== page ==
10 October 2016

Deconstructing the Jeu de Paume

by Marc Masurovsky

The process of understanding what exactly unfolded at the Jeu de Paume museum in German-occupied Paris between late 1940 and July 1944 has been in the works for close to a decade.

Jeu de Paume in 1861

The Jeu de Paume museum, emptied of its contents because of the impending German entrance into Paris in 1940, became the  most important processing center for art objects looted by German and French agents from Jewish owners, mainly in the Paris area but also from sites throughout German-occupied France, and to a lesser extent from Belgium and the Netherlands. The collections seized in Belgium and the Netherlands represent but a fraction of what was removed from France and processed through the Jeu de Paume.

For four years the Einsatzstab Reichsleiter Rosenberg (ERR) staff managed that processing center to which thousands of objects were brought in crates provided by Parisian moving companies.
Typical truck and crate operation at the Louvre

ERR staffers unpacked them, assessed their appearance, condition and importance. Based on their recommendations, these objects were catalogued, inventoried, carded, and either shipped to the Reich or handed over to other German agencies for sale through the Paris art market.

Many post-WWII art restitution cases filed in Europe and in the United States are rooted in the events that transpired at the Jeu de Paume.

What is involved in the deconstruction of the Jeu de Paume?

The bulk of the reconstruction relies almost exclusively on a close examination of primary source documents which attest to the confiscation, transfer, stockpiling, inventorying, cataloguing, carding, and shipment of art objects which were forcibly removed from their Jewish owners.

These documents include, but are not limited to:

-Cards designed and filled out by ERR staffers describing the objects processed at the Jeu de Paume. These cards were also completed in other ERR centers

—in Brussels (Belgium), Fussen/Neuschwanstein (Bavaria, Germany), the Louvre (Paris, France). and Kogl (Austria).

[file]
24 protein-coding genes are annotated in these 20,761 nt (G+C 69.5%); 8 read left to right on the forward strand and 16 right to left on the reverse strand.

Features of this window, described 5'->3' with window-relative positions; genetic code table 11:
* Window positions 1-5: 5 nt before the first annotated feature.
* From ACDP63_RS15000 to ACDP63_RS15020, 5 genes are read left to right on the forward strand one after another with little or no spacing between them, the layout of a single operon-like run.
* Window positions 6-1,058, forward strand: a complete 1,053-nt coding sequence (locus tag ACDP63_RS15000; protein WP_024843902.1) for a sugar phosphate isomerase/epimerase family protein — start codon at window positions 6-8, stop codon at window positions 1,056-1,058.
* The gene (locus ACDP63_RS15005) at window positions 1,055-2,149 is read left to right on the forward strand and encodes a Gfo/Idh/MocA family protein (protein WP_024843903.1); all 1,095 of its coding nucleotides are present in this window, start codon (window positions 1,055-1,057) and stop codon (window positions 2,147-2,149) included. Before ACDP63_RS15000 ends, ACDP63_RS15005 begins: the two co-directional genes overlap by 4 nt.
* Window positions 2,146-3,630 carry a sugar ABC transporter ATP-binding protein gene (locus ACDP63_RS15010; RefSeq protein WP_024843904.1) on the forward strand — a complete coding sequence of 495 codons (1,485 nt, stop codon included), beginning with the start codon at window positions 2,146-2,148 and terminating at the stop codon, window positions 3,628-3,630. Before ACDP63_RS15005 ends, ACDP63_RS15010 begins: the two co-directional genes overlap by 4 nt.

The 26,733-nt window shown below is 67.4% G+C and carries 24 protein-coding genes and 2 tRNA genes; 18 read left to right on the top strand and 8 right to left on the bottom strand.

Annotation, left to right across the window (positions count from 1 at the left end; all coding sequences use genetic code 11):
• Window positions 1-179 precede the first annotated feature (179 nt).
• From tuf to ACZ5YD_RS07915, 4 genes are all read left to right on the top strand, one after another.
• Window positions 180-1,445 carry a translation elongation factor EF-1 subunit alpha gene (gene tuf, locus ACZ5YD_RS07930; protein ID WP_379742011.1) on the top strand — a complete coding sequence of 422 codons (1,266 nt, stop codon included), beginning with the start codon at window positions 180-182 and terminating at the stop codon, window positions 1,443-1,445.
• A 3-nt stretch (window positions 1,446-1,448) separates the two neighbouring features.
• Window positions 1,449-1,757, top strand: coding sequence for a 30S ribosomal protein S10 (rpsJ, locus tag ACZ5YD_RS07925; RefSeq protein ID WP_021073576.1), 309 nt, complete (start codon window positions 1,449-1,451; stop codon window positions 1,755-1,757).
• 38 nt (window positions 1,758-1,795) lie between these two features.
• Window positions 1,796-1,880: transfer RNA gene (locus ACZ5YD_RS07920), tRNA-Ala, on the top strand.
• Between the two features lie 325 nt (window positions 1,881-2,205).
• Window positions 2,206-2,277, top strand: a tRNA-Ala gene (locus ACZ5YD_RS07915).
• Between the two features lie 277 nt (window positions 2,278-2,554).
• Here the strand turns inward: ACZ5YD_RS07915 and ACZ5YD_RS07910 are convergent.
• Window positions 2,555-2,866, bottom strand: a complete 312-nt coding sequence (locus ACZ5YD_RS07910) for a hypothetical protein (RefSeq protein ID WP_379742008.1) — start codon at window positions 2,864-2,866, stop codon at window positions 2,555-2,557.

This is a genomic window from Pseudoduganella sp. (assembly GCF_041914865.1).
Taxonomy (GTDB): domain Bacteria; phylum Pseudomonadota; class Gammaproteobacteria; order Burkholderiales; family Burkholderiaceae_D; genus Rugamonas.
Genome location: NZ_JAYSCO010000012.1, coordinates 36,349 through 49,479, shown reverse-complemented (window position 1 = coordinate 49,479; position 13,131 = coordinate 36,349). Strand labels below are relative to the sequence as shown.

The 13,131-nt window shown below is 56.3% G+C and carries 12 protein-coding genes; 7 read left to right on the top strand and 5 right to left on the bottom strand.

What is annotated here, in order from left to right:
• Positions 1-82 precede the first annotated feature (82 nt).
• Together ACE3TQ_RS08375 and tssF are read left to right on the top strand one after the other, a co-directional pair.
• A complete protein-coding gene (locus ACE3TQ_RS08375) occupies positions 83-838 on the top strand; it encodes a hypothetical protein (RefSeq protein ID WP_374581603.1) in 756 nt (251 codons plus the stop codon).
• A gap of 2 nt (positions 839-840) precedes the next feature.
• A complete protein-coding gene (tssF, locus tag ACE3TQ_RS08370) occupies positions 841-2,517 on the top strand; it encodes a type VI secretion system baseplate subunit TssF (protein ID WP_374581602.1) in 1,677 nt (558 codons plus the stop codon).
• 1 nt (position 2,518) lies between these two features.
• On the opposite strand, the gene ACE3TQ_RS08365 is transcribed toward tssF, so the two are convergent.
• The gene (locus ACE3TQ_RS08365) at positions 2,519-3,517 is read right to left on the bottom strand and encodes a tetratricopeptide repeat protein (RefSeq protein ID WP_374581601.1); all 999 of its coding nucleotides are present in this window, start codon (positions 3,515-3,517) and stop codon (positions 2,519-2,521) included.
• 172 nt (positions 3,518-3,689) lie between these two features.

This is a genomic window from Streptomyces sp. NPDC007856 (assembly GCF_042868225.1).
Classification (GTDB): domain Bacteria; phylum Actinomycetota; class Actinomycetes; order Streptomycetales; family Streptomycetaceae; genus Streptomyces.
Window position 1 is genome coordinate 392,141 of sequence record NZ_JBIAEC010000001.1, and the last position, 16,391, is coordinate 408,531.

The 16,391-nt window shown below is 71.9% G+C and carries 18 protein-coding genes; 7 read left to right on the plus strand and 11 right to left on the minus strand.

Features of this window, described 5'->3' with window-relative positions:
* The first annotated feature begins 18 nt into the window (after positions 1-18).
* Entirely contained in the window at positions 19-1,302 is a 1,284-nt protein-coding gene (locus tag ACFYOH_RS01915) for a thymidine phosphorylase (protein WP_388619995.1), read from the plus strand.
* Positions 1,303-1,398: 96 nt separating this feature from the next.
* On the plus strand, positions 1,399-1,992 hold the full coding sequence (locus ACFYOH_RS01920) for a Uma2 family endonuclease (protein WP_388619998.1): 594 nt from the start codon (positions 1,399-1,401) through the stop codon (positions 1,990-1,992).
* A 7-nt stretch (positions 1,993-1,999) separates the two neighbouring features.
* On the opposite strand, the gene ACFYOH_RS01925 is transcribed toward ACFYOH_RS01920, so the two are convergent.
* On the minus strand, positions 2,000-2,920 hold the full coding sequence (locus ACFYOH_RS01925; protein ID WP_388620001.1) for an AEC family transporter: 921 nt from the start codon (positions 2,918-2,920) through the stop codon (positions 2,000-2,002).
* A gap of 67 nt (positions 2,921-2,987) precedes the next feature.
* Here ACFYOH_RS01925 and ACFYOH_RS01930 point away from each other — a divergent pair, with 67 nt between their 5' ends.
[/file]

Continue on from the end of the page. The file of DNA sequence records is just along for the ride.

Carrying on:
ERR card describing a Rothschild item

-Inventories were produced by the Einsatzstab Reichsleiter Rosenberg (ERR) art specialists in Belgium, France, Germany, and Austria;

-the typewritten version of the handwritten notebooks compiled at great risk by Rose Valland, curator at the Jeu de Paume whose hierarchy asked her in effect to spy for them and document the hemorrhaging of “French cultural treasures” from their Jewish owners to various sites in Germany and Austria;

-restitution claims filed by surviving victims whose property was plundered by German agents between 1940 and 1944;

-wartime and postwar correspondence regarding the thefts authored by victims, perpetrators and witnesses;

-reports compiled by Allied intelligence agencies documenting acts of cultural plunder, including investigations into the actions of specific officials like Hermann Goering, Bruno Lohse, Robert Scholz;

-French police reports detailing their raids on Jewish-owned businesses and residences in close cooperation with German agents;

-records of French anti-Jewish agencies (Commissariat Général aux Questions Juives) responsible (and competing against the ERR) for confiscating Jewish-owned property and facilitating the Aryanization of their businesses.

The ERR staff photographed a number of the confiscated objects. Not all of the objects carded and inventoried were photographed. These photographs are scattered about in various archives throughout Europe—Belgium, France, and Germany. Our task is to reunite them with the corresponding datasets. Their quality varies significantly based on the circumstances under which the photos were taken.

One set of photographs was taken rather crudely in 1940 and 1941. 
Marais aux songes, Max Ernst
 The objects were placed on an easel, a handwritten label identified the alphanumeric code assigned to the object by the ERR, and the object was photographed together with the easel. In other words, the first photographs were produced amateurishly and did not reflect a coordinated policy of treatment of the confiscated objects. Once the Jeu de Paume operation was rationalized and structured under the guidance of Bruno Lohse and other art specialists of the ERR, the photographs took on a more professional quality, often printed on high-end photographic paper.